The United States Must Choose a Global Role to Fight Terrorism

April 2, 2007

Seven years into the New Millennium, globalization has staked its claim to being the dominant conceptual framework for foreign affairs. If globalization has a challenger, however, it is terrorism. These forces conflated on Sept. 11, 2001, and gave birth to new monster-globalized terrorism.

Al-Qaeda is certainly an example of a globalized organization. Its membership is intercontinental, internationally mobile, and enjoys funding thanks to the ease of capital flows that characterize globalization. Its reach is global, as are its aspirations.

This is not the only example of globalized terrorism. In 2001, the separatist Revolutionary Armed Forces of Colombia (FARC) outsourced its bomb-development to members of the Irish Republican Army (IRA), who went to Colombia to teach FARC how to make explosives.

Later, British-born terrorists blew themselves up in the London underground in 2005 in the name of an ideology born abroad and imported to the Britain through immigration, satellite television, and the internet. The London bombings suggest that al-Qaeda's metamorphosis is ongoing, and that it is moving from being a globalized organization into something perhaps more dangerous—a globalized ideological phenomenon, carried by digital means and word of mouth.

That globalized terrorism is upon us is clear. How to react to it is less so. One theoretical answer features the "Israelization" of America. This is the belief that America's national priorities make security absolutely supreme in political affairs. This kind of isolationism would feature government policy relying on a cast-iron border security system, a robust military with limited incursions into the world, and the capacity of our own intelligence services. The United States would become absolutely unilateral, minimizing the risk of intelligence and foreign policy failures by taking sole responsibility for those operations and curtailing its presence abroad.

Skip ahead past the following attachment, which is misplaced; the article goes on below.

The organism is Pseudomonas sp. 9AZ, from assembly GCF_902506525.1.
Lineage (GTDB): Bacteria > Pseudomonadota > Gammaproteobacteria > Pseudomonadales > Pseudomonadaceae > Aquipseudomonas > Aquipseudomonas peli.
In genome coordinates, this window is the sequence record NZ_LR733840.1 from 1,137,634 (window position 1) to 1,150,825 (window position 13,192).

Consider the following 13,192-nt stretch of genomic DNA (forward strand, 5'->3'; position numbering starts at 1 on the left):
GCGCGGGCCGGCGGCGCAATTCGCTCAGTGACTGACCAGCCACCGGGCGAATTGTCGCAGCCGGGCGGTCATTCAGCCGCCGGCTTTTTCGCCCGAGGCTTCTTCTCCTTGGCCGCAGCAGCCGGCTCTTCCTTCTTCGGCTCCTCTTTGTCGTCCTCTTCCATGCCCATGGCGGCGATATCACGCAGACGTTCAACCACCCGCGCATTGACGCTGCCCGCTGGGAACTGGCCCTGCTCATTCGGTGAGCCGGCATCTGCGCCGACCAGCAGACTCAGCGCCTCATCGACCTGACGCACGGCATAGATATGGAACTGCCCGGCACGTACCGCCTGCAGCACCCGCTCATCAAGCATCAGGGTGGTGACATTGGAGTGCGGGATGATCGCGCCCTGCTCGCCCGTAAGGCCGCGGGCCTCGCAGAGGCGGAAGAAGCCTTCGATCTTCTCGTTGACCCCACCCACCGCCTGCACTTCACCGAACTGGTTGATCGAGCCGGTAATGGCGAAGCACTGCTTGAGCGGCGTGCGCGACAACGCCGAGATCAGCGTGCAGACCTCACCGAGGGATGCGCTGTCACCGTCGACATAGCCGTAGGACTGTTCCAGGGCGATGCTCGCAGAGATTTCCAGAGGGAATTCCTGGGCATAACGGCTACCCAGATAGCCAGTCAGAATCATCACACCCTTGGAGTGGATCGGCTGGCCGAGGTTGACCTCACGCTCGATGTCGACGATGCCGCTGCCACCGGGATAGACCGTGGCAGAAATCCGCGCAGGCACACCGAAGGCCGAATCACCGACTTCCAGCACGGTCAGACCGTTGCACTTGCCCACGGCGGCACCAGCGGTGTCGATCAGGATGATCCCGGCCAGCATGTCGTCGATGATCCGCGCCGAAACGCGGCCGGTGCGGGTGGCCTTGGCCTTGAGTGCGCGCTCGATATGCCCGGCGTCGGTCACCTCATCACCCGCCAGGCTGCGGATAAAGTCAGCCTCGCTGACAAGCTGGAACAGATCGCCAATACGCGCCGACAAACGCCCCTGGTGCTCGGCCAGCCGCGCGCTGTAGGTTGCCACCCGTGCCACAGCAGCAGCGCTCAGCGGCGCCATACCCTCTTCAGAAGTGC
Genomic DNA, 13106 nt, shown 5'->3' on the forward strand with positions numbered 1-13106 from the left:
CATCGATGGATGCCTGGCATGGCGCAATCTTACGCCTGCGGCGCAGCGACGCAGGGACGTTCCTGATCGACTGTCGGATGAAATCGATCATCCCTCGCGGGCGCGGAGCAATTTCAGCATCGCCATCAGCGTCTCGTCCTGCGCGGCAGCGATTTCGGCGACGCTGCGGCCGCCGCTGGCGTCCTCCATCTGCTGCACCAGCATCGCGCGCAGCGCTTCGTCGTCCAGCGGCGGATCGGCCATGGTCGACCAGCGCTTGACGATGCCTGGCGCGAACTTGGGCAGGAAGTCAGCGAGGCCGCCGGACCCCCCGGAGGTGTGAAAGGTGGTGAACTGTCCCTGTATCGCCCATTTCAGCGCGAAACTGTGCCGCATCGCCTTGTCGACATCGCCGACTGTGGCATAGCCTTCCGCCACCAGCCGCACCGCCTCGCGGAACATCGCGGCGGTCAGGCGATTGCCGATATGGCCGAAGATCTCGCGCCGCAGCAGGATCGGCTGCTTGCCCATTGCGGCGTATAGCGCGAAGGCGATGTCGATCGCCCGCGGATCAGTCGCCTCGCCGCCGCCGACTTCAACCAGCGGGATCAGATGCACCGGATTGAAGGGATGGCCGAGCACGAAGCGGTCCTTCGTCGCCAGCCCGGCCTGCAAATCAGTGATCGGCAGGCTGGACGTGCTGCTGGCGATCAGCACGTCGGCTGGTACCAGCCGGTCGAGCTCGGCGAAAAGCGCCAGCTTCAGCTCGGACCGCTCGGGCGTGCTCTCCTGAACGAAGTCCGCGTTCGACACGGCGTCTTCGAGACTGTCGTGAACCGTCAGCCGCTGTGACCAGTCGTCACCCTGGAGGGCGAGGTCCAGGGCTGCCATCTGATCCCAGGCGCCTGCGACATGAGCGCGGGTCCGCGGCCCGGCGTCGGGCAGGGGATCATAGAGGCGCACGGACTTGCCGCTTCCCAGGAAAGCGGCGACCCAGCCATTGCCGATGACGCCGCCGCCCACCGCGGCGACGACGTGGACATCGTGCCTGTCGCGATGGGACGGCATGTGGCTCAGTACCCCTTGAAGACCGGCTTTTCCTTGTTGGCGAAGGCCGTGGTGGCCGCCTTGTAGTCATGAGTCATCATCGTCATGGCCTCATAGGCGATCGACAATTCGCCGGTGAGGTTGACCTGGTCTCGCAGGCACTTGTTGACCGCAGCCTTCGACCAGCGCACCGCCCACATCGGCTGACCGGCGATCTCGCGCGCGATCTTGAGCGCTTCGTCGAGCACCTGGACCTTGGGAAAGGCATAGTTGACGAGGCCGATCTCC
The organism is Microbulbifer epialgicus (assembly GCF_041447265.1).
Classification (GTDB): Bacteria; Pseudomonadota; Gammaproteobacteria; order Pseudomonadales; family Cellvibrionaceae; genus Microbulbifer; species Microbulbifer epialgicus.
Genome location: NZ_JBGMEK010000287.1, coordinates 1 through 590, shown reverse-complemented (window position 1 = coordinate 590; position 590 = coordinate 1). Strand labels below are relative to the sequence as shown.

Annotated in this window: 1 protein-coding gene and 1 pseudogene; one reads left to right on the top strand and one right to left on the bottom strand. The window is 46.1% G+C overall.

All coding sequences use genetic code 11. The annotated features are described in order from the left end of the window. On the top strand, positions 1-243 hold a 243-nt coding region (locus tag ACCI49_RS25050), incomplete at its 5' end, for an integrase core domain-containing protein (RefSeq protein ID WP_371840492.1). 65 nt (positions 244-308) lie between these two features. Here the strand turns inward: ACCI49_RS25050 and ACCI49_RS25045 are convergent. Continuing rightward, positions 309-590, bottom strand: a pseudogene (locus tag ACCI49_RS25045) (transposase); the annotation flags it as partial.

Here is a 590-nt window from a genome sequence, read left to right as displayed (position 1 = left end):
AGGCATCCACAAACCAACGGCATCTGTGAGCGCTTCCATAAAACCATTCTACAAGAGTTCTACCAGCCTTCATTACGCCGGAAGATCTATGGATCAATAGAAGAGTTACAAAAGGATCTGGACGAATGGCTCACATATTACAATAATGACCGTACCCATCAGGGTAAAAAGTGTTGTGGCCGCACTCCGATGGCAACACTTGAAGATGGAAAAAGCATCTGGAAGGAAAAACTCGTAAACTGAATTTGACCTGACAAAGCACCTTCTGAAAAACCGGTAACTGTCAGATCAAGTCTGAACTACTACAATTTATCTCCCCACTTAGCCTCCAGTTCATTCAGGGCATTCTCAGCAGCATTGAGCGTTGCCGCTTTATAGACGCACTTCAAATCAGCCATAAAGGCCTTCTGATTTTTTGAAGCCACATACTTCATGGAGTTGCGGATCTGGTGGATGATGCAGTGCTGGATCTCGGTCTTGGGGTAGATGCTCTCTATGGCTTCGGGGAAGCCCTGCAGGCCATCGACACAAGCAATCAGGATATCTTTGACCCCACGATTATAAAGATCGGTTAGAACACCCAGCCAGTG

What makes this argument so compelling is that it represents an attempt to get the genie of globalization back in the bottle. If the hallmark of globalization is multilateralism, this is the reverse: It is an attempt to make every aspect of American affairs unilateral, to reduce America's exposure in a dangerous world.

The United States cannot afford this kind of unilateralism for practical reasons, chief among them that it is impossible to have eyes and ears everywhere in the world at once. While it unclear that increased intelligence ties with foreign governments could have prevented the Sept. 11 attacks, it is unwise to believe that turning our back on security cooperation enhances our ability to defend ourselves.

Ethical concerns also plague the path of isolationist unilateralism. U.S. involvement abroad has benefited Americans and others, as when an U.S.-led NATO expedition saved the lives of thousands of Kosovars and helped bring about the end of Slobodan Milosevic's reign. U.S. failures to engage internationally have come at great cost: A minimal troop commitment could have preserved hundreds of thousands of Rwandans from a gruesome fate, and our current inaction in the Sudan condemns hundreds of thousands more.

These arguments raise an important question about the future of American foreign policy. Is U.S. tolerance for casualties so low that it will not risk blood and treasure to preserve the lives of thousands of people even when no direct line can be drawn from saving those lives to an attack on Americans? It is, after all, one thing to believe that the United States should not risk its national security to preserve the safety of another country's citizens. It is another to believe that the United States should renounce its role in the world because it defines national security as preserving the life of every single American, uniformed and civilian.

Herein we reenter the realm of the operational. Imagine a woman in a Muslim neighborhood in Berlin overhears her neighbors talking about a plot to bomb a U.S. military base. She might be appalled at the idea, but will she be willing to risk her own safety for the citizens of a nation that as a matter of policy will not return the favor? Even if she were to report the conversation to the police, will the message pass from German to U.S. intelligence in time?

If "no" is acceptable as an answer to both questions, then isolated unilateralism is a practical option for U.S. foreign policy. If not, the United States cannot hope to pin its hopes on reducing its global footprint or shaking free of the web of international ties. The genie of globalized terrorism is out of the bottle. Al-Qaeda is out in the world—it is out in the world that America must meet it.

Spring is an associate of the Carnegie Council and is scheduled to begin work in counterterrorism this summer.

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